Jim Moss: I see.  So these transistors that you use, are they a specific type?  What do you look for when you look for a transistor? 


Mike Stoica:  The transistors that we use were pioneered by the Japanese and they became available in this country in about 1985 when we started designing this console.  Before 1985, we just used some low noise Motorola transistors.  In 1985 we used the SB737, one of the most famous transistors for audio.  Those were designed by the Japanese for use in tape recorders.  They were capturing the industry of tape recorders and they needed a powerful transistor with extremely low noise to match their magnetic heads used in the recorder industry.  From that point on, I think everybody used those transistors, including SSL, Harrison, Soundcraft, AMEK, Neotek.  I think, even Sony consoles use those transistors.    


Jim Moss: Do you still use them?


Mike Stoica:  We changed to a newer transistor that is ten times better which is made by Toshiba. Those transistors have an extremely low impedance capability.  These transistors are very capable of working with extremely low impedances.   It has to do with the way the transistor die is built.  The die size is larger.  This die gives you more amplification without noise.  


Jim Moss: Now, don't you get more capacitance the bigger the die size?


Mike Stoica:  No, not really.  The capacitance is only a factor when you have high impedance.  If you have a tube design, you get into trouble with capacitance.   In transistors and op amps, that is one of the reasons you alternate some of the devices.  If you expect a very low impedance, like from a fader, you don't try to use a TL074 because that would be a high impedance input.  If you put a low impedance on the input the op amp, it will generate a lot of noise.  


Jim Moss: So, you like to use the low impedance there and step up to a high impedance.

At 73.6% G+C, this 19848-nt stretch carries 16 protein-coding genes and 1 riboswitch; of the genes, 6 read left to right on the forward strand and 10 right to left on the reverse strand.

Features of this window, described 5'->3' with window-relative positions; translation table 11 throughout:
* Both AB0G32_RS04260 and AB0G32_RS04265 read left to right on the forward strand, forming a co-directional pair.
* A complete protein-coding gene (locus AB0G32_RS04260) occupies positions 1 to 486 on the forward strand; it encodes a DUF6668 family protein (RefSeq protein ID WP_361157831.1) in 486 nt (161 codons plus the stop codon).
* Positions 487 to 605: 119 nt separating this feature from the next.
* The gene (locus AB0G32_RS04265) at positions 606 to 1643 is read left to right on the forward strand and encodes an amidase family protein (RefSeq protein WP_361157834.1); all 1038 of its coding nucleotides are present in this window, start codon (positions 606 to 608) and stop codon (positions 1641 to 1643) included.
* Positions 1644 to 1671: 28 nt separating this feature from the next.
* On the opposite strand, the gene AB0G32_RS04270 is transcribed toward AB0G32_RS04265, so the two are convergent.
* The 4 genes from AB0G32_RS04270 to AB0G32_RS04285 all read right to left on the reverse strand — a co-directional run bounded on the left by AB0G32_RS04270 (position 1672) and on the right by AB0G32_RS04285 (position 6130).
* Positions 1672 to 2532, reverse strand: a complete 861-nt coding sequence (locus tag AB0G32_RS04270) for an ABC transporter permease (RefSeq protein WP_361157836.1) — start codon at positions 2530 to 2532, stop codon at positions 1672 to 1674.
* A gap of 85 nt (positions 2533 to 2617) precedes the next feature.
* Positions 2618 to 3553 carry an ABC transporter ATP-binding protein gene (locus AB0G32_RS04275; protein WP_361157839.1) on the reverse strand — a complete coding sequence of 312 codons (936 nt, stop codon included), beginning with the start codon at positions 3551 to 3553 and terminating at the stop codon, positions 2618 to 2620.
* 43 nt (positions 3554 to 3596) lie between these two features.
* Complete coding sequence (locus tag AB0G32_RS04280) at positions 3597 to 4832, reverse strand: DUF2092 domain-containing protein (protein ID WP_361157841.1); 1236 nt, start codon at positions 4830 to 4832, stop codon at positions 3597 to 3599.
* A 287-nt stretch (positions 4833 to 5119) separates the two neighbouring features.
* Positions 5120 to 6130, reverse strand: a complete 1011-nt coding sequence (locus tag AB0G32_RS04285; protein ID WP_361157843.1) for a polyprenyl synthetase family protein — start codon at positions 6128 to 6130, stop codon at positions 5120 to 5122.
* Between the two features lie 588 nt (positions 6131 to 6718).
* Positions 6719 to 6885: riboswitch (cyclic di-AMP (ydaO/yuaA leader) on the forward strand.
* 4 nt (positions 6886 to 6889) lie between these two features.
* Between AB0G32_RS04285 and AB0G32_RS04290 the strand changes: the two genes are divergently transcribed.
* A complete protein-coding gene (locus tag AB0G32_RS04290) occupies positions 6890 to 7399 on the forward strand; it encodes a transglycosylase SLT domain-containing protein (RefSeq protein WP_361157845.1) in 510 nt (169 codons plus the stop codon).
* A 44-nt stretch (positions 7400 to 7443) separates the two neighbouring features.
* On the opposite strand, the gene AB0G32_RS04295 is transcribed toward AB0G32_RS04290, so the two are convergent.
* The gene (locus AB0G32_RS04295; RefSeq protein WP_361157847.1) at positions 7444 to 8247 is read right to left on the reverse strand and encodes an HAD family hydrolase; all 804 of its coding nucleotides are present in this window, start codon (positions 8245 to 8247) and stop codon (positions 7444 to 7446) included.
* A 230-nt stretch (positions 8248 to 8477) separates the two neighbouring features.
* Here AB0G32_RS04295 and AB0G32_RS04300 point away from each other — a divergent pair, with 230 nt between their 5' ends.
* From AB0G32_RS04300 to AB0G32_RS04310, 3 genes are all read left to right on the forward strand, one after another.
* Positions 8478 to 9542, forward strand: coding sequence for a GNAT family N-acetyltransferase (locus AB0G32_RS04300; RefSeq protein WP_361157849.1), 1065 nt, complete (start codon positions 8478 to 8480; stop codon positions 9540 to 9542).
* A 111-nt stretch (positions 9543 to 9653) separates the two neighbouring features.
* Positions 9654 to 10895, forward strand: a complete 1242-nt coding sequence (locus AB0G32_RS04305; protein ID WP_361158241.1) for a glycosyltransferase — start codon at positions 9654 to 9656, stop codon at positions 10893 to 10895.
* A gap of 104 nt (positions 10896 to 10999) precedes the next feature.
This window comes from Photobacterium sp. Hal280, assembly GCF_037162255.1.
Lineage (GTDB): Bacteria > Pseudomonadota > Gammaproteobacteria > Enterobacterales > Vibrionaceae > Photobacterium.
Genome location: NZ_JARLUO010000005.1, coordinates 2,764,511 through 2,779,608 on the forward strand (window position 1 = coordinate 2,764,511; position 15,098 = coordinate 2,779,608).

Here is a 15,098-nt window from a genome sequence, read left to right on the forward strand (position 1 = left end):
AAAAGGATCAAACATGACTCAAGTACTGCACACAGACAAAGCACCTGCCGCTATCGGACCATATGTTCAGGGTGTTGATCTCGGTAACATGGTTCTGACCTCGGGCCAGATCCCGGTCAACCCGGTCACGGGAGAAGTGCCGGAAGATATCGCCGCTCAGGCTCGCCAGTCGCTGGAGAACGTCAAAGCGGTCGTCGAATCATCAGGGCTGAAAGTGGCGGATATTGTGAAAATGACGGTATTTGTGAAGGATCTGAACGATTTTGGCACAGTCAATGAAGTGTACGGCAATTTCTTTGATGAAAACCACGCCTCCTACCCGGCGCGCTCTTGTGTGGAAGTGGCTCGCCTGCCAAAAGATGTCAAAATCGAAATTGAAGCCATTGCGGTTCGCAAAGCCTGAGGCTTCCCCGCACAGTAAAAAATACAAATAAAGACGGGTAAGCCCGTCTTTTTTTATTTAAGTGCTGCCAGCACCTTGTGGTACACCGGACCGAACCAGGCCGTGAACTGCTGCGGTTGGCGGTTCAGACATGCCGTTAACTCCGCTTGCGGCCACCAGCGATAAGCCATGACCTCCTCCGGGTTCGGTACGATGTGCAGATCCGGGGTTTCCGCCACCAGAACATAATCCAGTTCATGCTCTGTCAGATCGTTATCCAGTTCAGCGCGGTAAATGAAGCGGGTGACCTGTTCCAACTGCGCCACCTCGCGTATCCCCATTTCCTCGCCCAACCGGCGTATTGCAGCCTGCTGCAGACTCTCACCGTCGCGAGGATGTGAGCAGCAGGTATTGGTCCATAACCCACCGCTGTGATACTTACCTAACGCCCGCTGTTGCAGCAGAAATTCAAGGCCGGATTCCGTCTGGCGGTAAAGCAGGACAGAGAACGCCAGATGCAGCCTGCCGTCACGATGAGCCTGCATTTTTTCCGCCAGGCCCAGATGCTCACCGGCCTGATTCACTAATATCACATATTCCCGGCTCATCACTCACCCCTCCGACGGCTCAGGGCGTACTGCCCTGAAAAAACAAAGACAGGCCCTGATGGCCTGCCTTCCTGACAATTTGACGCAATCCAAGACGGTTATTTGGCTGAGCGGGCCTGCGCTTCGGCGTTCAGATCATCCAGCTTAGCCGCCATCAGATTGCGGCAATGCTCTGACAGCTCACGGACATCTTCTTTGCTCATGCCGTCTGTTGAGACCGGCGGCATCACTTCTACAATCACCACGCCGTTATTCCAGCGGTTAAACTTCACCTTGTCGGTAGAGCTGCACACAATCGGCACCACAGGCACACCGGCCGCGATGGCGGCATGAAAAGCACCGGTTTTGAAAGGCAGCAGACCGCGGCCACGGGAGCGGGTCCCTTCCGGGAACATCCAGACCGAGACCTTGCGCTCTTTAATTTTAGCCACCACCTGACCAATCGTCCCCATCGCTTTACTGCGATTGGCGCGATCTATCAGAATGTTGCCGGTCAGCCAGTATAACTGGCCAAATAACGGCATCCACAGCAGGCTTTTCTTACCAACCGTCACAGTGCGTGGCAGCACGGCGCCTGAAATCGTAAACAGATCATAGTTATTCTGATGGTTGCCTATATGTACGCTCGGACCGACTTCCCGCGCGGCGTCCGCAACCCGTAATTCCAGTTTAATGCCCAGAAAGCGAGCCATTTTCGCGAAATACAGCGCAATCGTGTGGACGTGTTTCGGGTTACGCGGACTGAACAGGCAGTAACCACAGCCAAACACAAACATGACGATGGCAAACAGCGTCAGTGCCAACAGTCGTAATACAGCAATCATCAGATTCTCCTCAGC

Mike Stoica:  Right.  It is the same thing with the mic preamp.  If you use a low impedance amplifier design like the mic preamp that we designed for Sytek, it was capable to go to less than 25 ohms.  It will accept 50 ohms or 25 ohms of mic impedance without generating a lot of noise.  If you don't have those transistors which actually behave like a buffer, like an impedance converter, and lets say you put a TL072 or an NE5532...  well, the NE5532, the input impedance of that is more like 600 ohms.  So if you put 50 ohms into that you will amplify a lot of noise.  In the old days with the Neve they probably used a transformer which would convert 50 or 75 ohms to 600 ohms.  


Jim Moss: Isn't that a problem these days with all the different mic impedances that are out there?


Mike Stoica:  No, I don't think it is a problem, not with the Neotek gear.  I don't want to talk for other manufacturers, but I think Neotek is capable of working with almost any mic, because the mic pre is capable of working with almost any microphone that I have heard of.  Now, if you have some other company's console, where they do not spend that much effort in designing the mic inputs, that will probably create some problems.  There are a couple of manufacturers out there that put 60 db of gain in the mic and...  they expect you to get 60 db of gain with a 600 ohm mic, not with a 50 ohm mic.  If you put a 50 ohm impedance mic and crank it to 60 db, you get 12 db of gain or something.  


Jim Moss: When we look at consoles being used in the past, moving up to the present, where do you see the market pushing Neotek?  


Mike Stoica:  At Sytek we spent a tremendous amount of design and development for a portion of the market that goes to the small studio.  We see a great demand from the small studios for a small format console with the performance and the characteristics of a large format console.  I think these studios are getting mature enough to recognize that they actually need a console if they want to mix down.  Otherwise, you will have a console in racks of outboard gear and you will have to buy external devices like summing amplifiers, mic preamps, equalizers...  by the time you are done you have probably spent more than if you had a global console.